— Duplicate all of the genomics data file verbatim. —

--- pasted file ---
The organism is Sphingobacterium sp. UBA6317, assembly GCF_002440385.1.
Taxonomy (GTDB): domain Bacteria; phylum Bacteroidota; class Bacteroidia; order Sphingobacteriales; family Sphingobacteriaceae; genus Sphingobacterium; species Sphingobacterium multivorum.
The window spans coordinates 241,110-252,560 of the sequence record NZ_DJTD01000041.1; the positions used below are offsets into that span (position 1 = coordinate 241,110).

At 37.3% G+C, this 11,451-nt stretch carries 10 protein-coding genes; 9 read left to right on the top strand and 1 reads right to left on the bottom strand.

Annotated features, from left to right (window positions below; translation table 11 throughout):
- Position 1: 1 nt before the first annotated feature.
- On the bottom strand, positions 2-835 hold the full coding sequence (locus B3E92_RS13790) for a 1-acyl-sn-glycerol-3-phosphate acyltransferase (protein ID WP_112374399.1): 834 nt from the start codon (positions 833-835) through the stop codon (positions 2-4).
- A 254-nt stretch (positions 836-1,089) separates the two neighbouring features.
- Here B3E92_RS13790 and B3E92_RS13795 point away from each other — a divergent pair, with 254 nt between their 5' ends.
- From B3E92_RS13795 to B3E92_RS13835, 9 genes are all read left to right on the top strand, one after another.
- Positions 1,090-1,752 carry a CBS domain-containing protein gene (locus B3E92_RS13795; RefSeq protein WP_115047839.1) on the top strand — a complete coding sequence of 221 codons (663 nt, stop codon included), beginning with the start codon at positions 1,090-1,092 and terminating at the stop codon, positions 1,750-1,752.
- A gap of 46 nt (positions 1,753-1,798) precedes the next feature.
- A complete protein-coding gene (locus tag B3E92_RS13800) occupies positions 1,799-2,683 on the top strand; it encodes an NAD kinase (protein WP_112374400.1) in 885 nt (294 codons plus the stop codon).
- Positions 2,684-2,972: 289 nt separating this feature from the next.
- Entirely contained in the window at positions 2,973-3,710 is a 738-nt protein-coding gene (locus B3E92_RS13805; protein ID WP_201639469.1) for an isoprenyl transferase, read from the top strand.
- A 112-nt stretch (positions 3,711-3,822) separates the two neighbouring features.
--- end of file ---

The organism is Sphingobacterium sp. UBA6317, assembly GCF_002440385.1.
Taxonomy (GTDB): domain Bacteria; phylum Bacteroidota; class Bacteroidia; order Sphingobacteriales; family Sphingobacteriaceae; genus Sphingobacterium; species Sphingobacterium multivorum.
The window spans coordinates 241,110-252,560 of the sequence record NZ_DJTD01000041.1; the positions used below are offsets into that span (position 1 = coordinate 241,110).

At 37.3% G+C, this 11,451-nt stretch carries 10 protein-coding genes; 9 read left to right on the top strand and 1 reads right to left on the bottom strand.

Annotated features, from left to right (window positions below; translation table 11 throughout):
- Position 1: 1 nt before the first annotated feature.
- On the bottom strand, positions 2-835 hold the full coding sequence (locus B3E92_RS13790) for a 1-acyl-sn-glycerol-3-phosphate acyltransferase (protein ID WP_112374399.1): 834 nt from the start codon (positions 833-835) through the stop codon (positions 2-4).
- A 254-nt stretch (positions 836-1,089) separates the two neighbouring features.
- Here B3E92_RS13790 and B3E92_RS13795 point away from each other — a divergent pair, with 254 nt between their 5' ends.
- From B3E92_RS13795 to B3E92_RS13835, 9 genes are all read left to right on the top strand, one after another.
- Positions 1,090-1,752 carry a CBS domain-containing protein gene (locus B3E92_RS13795; RefSeq protein WP_115047839.1) on the top strand — a complete coding sequence of 221 codons (663 nt, stop codon included), beginning with the start codon at positions 1,090-1,092 and terminating at the stop codon, positions 1,750-1,752.
- A gap of 46 nt (positions 1,753-1,798) precedes the next feature.
- A complete protein-coding gene (locus tag B3E92_RS13800) occupies positions 1,799-2,683 on the top strand; it encodes an NAD kinase (protein WP_112374400.1) in 885 nt (294 codons plus the stop codon).
- Positions 2,684-2,972: 289 nt separating this feature from the next.
- Entirely contained in the window at positions 2,973-3,710 is a 738-nt protein-coding gene (locus B3E92_RS13805; protein ID WP_201639469.1) for an isoprenyl transferase, read from the top strand.
- A 112-nt stretch (positions 3,711-3,822) separates the two neighbouring features.